How does debt counselling affect your financial health?
What you will learn in this guide:
In this guide you will gain an understanding of how the debt counselling process affects your financial health, chances of accessing further credit, and the overall benefits and pitfalls of the process.
- What is debt counselling?
- How do you qualify?
- What does it cost?
- Does debt counselling cover all your debt?
- The benefits and pitfalls of the debt counselling process
- How does debt counselling affect your overall financial health?
For many, the idea of debt counselling may signal financial ruin, the inability to ever access further credit, and being “blacklisted”. But according to debt experts, this couldn’t be further from the truth.
So, what does debt counselling actually mean for your finances?
What is debt counselling?
Debt counselling is a smart and carefully managed debt solution instituted by the National Credit Act (NCA) in 2007. The process is designed to assist consumers who are overindebted and struggling to meet both their short- and long-term debt responsibilities by giving them access to a debt repayment plan.
This structured debt plan is agreed to by your creditors. This will allow you to repay the debt in the most manageable way possible. This way you regain financial stability in the long run while still being able to maintain your cost of living and other financial responsibilities.
Depending on your unique debt situation, the process typically lasts between three to five years. Through this process, and depending on the debt counselling company you choose, you will be assigned a debt counsellor who champions your debt rehabilitation.
This means that the debt counsellor is responsible for negotiating with the creditors, implementing the debt repayment plan, liaising with you, and ensuring that you are kept abreast of any necessary information throughout the process. The counsellor is also there to answer any questions you may have about the debt counselling process.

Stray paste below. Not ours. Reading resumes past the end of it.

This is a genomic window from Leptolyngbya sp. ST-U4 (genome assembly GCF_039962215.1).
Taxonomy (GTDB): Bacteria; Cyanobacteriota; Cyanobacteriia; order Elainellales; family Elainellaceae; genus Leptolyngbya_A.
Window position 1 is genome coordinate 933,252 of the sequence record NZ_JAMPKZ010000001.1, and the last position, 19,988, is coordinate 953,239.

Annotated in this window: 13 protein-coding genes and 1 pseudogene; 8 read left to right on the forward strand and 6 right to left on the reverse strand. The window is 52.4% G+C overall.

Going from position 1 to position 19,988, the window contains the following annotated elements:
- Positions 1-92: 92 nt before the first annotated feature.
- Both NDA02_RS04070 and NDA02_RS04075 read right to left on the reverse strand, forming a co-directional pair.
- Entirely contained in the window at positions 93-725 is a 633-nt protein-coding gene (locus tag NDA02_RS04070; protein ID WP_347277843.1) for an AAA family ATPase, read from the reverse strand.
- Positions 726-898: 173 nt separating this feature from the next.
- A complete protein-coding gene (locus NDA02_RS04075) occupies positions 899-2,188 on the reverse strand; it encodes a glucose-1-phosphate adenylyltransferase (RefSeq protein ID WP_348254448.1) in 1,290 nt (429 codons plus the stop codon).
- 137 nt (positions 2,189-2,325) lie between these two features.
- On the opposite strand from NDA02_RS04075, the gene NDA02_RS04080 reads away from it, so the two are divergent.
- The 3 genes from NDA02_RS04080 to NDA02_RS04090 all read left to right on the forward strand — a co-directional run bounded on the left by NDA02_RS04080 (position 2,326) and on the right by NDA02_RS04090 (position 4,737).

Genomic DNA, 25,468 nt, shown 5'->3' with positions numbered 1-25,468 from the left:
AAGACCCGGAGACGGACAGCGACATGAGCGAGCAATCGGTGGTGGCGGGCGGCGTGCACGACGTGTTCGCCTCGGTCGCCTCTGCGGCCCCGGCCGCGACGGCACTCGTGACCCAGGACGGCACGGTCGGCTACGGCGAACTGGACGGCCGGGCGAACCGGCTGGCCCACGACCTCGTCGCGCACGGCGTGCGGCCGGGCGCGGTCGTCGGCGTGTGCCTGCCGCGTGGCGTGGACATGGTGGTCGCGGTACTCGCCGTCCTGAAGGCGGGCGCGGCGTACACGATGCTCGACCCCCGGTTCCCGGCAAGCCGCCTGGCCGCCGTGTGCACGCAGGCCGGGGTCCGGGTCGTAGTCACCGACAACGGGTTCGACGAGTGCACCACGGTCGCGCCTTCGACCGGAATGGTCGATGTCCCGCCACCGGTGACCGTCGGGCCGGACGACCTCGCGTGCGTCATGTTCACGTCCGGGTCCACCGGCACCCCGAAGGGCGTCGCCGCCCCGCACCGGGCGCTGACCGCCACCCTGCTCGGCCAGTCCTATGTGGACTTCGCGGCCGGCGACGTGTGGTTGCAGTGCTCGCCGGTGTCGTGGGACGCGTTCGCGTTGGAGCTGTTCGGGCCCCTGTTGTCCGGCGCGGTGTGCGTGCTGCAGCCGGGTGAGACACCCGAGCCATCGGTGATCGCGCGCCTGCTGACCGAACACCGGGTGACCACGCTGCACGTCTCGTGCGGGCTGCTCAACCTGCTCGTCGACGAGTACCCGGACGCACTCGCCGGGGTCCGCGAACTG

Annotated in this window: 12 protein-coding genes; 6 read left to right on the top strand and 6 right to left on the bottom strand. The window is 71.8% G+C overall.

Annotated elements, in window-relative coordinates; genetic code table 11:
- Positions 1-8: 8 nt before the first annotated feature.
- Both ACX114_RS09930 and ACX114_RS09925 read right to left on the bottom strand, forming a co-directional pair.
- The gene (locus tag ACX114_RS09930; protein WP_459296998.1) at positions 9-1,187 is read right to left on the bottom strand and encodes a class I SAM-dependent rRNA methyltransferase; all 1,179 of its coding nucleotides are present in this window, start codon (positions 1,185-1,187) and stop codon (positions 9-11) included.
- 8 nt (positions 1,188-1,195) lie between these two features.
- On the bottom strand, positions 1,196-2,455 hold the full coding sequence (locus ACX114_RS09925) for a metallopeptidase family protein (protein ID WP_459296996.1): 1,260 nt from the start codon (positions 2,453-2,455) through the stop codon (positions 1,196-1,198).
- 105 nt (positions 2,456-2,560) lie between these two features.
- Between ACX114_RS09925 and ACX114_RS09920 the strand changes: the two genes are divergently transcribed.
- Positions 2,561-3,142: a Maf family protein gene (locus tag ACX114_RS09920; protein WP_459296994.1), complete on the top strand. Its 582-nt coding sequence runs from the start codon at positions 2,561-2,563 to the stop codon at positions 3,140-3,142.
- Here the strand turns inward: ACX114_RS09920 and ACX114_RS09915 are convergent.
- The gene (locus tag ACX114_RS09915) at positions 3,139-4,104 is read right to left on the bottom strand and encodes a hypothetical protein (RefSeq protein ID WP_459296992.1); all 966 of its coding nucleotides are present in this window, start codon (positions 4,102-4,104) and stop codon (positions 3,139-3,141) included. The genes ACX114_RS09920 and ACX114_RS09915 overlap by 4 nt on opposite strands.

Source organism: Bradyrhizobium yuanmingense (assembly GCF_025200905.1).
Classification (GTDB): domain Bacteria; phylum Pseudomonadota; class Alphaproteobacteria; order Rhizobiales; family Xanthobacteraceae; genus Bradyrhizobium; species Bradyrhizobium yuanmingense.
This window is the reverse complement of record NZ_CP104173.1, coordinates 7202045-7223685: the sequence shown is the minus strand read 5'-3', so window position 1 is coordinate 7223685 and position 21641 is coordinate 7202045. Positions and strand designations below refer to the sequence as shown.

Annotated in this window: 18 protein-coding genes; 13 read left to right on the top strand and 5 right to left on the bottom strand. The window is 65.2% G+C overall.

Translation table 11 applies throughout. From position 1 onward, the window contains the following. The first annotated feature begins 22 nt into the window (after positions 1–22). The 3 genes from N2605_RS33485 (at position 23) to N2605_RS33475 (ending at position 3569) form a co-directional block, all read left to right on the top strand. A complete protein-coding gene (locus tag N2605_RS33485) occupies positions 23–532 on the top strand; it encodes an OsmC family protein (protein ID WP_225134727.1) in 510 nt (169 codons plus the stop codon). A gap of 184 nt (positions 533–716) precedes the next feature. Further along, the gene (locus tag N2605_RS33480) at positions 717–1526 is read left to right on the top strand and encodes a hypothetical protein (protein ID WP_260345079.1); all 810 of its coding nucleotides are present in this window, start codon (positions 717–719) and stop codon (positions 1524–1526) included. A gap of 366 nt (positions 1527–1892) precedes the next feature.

Trusted debt counselling companies will ensure that their debt counsellors are well trained, registered, helpful, and empathetic.
Debt counselling is also presented as an alternative to other more traditional debt solutions such as debt administration and debt sequestration. One of the biggest advantages that debt counselling has over the other two is that once the debt has been repaid and the process concluded, you will be considered rehabilitated with no negative impact on your credit score. For example, in the case of sequestration you would have to apply to the high court for a “rehabilitation order”.
How do you qualify?
What’s important to note is that while anyone can apply for the debt counselling process not everyone may qualify. In order to be eligible for this debt solution, consumers must be overindebted according to the NCA’s definition. This means the consumer is unable to meet the minimum monthly instalments as stipulated by creditors for a period that exceeds six months.
What does it cost?
While debt counselling is one of the cheaper debt solutions, it’s not free. However, the fee structure is strictly regulated by the National Credit Regulator (NCR). This means that debt counsellors are not permitted to charge more than the stipulated guidelines. They must also disclose all expected fees to the consumer upfront, and this should be provided in writing.
Here is a breakdown of the fees you can expect to pay:
An application fee: This is the fee payable by anyone who applies to the debt counselling process and covers the assessment of eligibility. This once-off fee is typically no more than R50.
Administration fee: This is an upfront fee that covers the explanation of the process, the fee breakdown, enlisting you into the Debt Help System (DHS), Form 17.1 which serves as notification to all creditors, and the rejection form process as stipulated in Form 17.2(a). This fee may not exceed R300.
The other fees are typically included into the agreed-upon monthly repayment amount which is payable by the consumer for the duration of the process. This fee is usually paid to and managed by a payment distribution agency (PDA). PDA’s are accredited by the NCR to collect these payments and redistribute them to the necessary creditors.
The included fees are:
A restructuring fee: This fee may not exceed R6,000 or the first payable instalment, whichever is cheaper. This means that should your instalment be cheaper than R6000 your debt counsellor may not charge you more.
Aftercare fees: This is also a monthly fee that is payable to your debt counsellor in addition to the debt counsellor’s fee. This fee is typically worked out as five percent of your monthly instalment – usually about R400 maximum. After 24 months, this decreases to three percent until you’ve settled your debt.
However, should you decide to withdraw prematurely from the debt counselling process you will be liable for up to 75% of the restructuring fee. It’s then the debt counsellor’s duty to refer your application for withdrawal to the National Consumer Tribunal within 60 days of your notice. Should the counsellor fail to do so, you will be eligible for a full refund.